The next track is the classic “Sonic Titan,” which is split in two. The first half of the song mirrors a less swinging version of “Marijuanaut’s Theme” and the second half slows to a crawl before picking back up again. Cisneros commands listeners to “look unto Zion though it can’t be seen,” a line that’ll be stuck in your head for weeks, as he conjures a wah-heavy bass lick reminiscent of Sleep‘s 1992 classic “Dragonaut.” Following that is “Antarcticans Thawed,” a 14-minute full band hymn that includes Cisneros chanting his lyrics with a holy reverence for the words.

At this point, The Sciences has condensed into a droning singularity. “Marijuanaut’s Theme” was a lively kickoff, “Sonic Titan” slowed the momentum down, and “Antarcticans Thawed” chronicled an ancient species’ destruction of cities with an army of glaciers at the pace a glacier moves. The Sciences is now at a standstill and blinks out of existence.

Then, somewhere underneath the darkness is a sub-frequency bass line. Cisneros lurks and is given away by Roeder’s percussion alongside Pike’s otherworldly space-pyramid of a guitar melody. Much like the big bang, everything has consolidated only to explode once more. “Giza Butler,” an allusion to the city of Giza and to Black Sabbath bassist Geezer Butler, resumes the slow headbang mood of “Marijuanaut’s Theme” with a slightly more straightforward rhythm. Closing instrumental “The Botanist” simply watches the debris fly from the explosion as it all shrinks into the deep, vast blackness of space. “The Botanist” dissolves into itself with acoustic guitars, scratchy guitar solos, and a fade-out that piles on the reverb until Sleep is but a dot among countless other dots in the distance.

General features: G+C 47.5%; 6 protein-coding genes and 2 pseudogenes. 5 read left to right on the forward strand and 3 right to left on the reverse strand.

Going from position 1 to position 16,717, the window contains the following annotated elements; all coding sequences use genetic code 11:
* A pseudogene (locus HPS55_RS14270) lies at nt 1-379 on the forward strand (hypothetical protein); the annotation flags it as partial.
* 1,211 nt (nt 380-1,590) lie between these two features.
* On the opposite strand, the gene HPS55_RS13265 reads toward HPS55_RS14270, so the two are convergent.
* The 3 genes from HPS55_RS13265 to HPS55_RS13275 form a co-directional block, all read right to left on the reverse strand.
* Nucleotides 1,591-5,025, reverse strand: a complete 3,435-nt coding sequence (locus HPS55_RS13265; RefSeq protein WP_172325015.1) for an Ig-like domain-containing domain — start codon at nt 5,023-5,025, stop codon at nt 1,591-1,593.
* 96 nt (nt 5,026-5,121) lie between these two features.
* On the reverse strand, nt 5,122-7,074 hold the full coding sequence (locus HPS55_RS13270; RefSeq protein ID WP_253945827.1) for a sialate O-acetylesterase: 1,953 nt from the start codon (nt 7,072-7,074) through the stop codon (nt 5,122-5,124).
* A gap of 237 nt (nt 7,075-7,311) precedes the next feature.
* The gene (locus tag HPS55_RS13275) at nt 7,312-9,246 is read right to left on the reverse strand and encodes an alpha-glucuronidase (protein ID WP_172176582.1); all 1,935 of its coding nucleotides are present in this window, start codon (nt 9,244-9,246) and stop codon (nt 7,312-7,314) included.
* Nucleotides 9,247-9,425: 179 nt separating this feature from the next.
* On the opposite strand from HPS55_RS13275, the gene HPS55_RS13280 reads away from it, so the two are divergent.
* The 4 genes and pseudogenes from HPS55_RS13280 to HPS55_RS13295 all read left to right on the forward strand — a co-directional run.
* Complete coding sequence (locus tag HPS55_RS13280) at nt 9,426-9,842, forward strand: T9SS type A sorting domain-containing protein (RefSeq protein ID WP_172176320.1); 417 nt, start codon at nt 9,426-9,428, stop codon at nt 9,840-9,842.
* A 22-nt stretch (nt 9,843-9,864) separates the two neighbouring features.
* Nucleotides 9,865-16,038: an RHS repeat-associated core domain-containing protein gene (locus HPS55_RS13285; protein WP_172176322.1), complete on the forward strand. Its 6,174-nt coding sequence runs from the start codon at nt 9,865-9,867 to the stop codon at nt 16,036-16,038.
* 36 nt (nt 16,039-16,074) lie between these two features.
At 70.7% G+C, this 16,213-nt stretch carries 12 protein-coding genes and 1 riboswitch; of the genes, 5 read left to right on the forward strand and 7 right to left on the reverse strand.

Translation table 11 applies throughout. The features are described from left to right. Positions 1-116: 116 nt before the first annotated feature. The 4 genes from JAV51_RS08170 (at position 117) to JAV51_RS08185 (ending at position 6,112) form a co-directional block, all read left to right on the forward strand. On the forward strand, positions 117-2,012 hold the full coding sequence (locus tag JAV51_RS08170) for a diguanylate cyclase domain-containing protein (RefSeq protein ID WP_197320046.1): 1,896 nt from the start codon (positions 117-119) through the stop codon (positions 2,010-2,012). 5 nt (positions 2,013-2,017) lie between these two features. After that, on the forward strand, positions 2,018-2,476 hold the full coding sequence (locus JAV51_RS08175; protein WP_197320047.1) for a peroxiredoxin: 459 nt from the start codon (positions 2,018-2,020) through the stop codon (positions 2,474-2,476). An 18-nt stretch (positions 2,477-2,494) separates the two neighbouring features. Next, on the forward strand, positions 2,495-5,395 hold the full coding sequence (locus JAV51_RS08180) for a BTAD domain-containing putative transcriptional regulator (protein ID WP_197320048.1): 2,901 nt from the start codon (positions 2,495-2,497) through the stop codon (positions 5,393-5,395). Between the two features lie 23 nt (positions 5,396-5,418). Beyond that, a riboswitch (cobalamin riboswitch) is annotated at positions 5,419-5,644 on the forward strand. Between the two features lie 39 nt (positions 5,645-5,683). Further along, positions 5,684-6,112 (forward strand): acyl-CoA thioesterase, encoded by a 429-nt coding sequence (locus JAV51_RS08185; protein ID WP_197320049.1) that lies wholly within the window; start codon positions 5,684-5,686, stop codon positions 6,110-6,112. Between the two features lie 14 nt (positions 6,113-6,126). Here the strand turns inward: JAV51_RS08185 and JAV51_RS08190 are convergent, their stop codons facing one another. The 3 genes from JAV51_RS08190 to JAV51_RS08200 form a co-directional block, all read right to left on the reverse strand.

The Sciences is a work of art by one of the forefathers of the stoner metal genre. It not only proves Sleep‘s relevance as a band in 2018, but also shows the metal world how to effectively craft a slow-burning heavy record. Production-wise, The Sciences is just as great. Roeder’s drums are clear and distinguished, Cisneros’ bass is hefty but still retains a very naturally crunchy sound, and Pike’s guitar is about two inches away from you at all times, beckoning you into the not-so-enticing world of tinnitus. The Sciences gives you the impression you’re sitting in the middle of the floor as the trio plays all around.

Now go and take a ride with the marijuanaut. Feel time slow to a halt, watch existence consolidate, and behold a new universe come into being. It’s worth it.

Buy The Sciences here.

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P.S. If you’re still looking for more Sleep, check out The Sciences b-side “Leagues Beneath.” It’s 16 minutes of crunchy, uncompromising goliath-sized riffs that frankly would’ve made the album entirely too long and droning, but as a standalone listening experience is fantastic.

The Sciences was listened to via Tidal streaming through ROON. Audio was streamed through an AudioQuest DragonFly Black v1.5 into Sennheiser HD 598 Cs Closed-Back Headphones.